"The Latin players come mostly from, like we used to say not too long ago, Third World countries," Alou said. "There are so many things available there, from false birth certificates to anything else. It's a wider opportunity to acquire anything; a paper, a document, a drug.
"I told somebody the other day I went to a supermarket this past winter [in the Dominican Republic], went across the street to buy a newspaper and I saw a sign that said 'Feminine Viagra' over the counter. It was not what I was looking for," the manager said with a smile. "It was a big sign, too. You're not in North America there. I don't know if you saw some of the articles that came out, one guy was using some of the substances they used to give to the horses. A couple of kids died. ... It's a different kind of world. Still is.
"Some things have become more or less like the U.S., but it's not like that there yet. All of the Internet, all of the television, all of the information, it's still not quite there yet."
It may be up to baseball, Alou suggests, to undertake the education of Latin American players on the dangers of steroids, and the specific nature of various banned substances.
"I don't say do a better job [of explaining all the banned substances to Latin players], I say a job," Alou says. "I don't know that a job is being done. I think we missed the boat somewhere.
"Baseball should have more control of the players that sign in the Latin countries. I know the game has done a lot [for Latins], teach English to the kids, send them trainers and instructors, prepared the Latin instructors.
"But the Latins don't have the same people who would counsel them along the lines of what could happen. If anything, from what I've heard, there's been a lot of the counseling that hasn't been positive. It's been the other way: 'This stuff will make you stronger, you'll go to the big leagues.'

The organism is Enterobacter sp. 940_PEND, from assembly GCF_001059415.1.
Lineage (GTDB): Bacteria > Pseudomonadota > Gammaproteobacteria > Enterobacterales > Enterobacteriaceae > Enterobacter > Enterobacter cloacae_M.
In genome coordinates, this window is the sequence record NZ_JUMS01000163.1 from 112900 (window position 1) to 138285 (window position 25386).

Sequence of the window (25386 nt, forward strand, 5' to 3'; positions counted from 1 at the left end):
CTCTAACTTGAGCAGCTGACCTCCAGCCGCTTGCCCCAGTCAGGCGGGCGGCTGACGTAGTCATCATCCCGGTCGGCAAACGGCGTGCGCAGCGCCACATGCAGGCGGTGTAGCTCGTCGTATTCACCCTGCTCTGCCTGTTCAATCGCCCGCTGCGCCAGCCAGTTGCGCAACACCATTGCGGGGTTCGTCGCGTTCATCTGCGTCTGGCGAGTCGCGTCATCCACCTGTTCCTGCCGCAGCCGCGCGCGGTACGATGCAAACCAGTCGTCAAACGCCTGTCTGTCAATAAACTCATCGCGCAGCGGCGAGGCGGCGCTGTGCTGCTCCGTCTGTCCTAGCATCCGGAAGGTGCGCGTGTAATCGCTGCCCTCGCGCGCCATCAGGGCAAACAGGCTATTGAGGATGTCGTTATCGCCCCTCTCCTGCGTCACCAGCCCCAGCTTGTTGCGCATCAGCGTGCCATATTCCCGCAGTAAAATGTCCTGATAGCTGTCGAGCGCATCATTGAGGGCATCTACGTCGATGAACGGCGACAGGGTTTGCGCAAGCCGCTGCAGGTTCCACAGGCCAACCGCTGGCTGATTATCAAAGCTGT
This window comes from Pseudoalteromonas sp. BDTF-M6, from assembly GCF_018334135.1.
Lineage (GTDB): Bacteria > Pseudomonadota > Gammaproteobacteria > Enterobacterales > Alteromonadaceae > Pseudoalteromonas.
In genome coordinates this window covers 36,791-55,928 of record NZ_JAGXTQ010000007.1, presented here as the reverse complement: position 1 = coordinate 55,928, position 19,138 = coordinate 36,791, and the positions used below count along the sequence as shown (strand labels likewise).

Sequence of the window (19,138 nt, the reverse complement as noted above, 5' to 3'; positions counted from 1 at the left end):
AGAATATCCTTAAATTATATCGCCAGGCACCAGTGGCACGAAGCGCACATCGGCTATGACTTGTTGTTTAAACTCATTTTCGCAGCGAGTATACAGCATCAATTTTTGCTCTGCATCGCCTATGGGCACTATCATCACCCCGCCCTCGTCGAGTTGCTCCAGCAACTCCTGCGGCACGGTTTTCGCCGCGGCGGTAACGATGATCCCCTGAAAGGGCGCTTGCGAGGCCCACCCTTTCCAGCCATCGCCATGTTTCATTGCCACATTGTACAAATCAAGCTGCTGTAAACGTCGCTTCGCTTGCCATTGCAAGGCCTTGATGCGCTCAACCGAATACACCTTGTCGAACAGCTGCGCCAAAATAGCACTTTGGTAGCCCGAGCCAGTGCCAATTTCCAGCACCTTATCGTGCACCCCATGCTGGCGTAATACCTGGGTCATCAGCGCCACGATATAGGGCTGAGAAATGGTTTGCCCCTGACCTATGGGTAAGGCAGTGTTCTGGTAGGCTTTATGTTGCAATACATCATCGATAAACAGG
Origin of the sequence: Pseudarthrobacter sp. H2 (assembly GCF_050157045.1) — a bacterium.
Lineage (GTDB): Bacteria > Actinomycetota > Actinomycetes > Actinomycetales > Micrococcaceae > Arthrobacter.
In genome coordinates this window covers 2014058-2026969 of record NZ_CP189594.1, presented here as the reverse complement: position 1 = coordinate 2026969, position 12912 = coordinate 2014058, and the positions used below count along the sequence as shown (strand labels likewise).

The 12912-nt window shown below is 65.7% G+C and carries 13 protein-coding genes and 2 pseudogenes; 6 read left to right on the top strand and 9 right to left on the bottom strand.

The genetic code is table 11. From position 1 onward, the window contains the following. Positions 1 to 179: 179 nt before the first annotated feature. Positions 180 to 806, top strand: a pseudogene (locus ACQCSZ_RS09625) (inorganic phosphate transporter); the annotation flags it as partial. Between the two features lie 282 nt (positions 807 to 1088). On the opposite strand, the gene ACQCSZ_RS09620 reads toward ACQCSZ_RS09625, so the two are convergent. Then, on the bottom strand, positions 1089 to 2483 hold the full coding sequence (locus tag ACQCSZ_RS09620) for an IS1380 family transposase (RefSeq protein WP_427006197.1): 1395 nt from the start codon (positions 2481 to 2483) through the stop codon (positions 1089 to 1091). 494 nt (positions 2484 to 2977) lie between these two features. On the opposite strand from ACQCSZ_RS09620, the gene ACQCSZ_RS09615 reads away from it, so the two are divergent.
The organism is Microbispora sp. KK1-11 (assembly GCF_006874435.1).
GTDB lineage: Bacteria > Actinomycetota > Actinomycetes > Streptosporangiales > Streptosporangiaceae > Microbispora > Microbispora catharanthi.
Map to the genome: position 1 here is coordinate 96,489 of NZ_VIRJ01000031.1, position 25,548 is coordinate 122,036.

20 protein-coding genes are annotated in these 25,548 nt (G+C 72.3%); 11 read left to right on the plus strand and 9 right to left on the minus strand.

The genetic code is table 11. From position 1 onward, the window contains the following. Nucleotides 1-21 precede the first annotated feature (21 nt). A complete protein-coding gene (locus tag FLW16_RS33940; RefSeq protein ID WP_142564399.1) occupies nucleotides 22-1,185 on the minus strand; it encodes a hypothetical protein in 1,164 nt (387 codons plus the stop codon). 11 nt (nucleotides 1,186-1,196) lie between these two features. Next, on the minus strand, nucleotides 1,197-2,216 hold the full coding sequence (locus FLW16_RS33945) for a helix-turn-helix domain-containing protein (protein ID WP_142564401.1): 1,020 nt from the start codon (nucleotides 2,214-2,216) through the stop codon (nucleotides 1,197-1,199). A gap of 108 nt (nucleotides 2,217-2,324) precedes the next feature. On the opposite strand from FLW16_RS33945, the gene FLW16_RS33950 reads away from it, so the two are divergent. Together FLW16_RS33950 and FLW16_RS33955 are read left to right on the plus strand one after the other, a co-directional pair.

Some of these same points about the variance in knowledge regarding these substances were made by Donald Fehr, executive director of the Players Association, in testimony before a Congressional committee Wednesday.
"Our players are extremely diverse," Fehr said. "Some are far more educated when they arrive in the league than others, and there is no uniformity as to their legal sophistication or the operative medical rules among their respective countries of origin. In addition, some substances which are illegal in the United States ... are legal in other countries. Given these circumstances, there is always the possibility of error or mistake. "
Fehr, in these remarks, was arguing against far more stringent penalties for positive tests, the kind of penalties that have been proposed for Congressional legislation. That is not Felipe Alou's core argument.
"I believe they should test kids when they sign," the manager said. "What a step that would be for the Latin countries. To make it real serious now, to make a big issue, test positive, you don't sign. No million-dollar bonus. Who's testing? The organization's not testing. Major League Baseball is testing.
"I don't question the test. I want to allow them to test. I support it. Everybody should be tested, even the managers."
The early results of the steroid testing, at both the Major League and Minor League level, support Felipe Alou's contentions and concerns. The steroid problem in baseball is a problem that unfortunately transcends borders and cultures and covers altogether too much of the Western Hemisphere.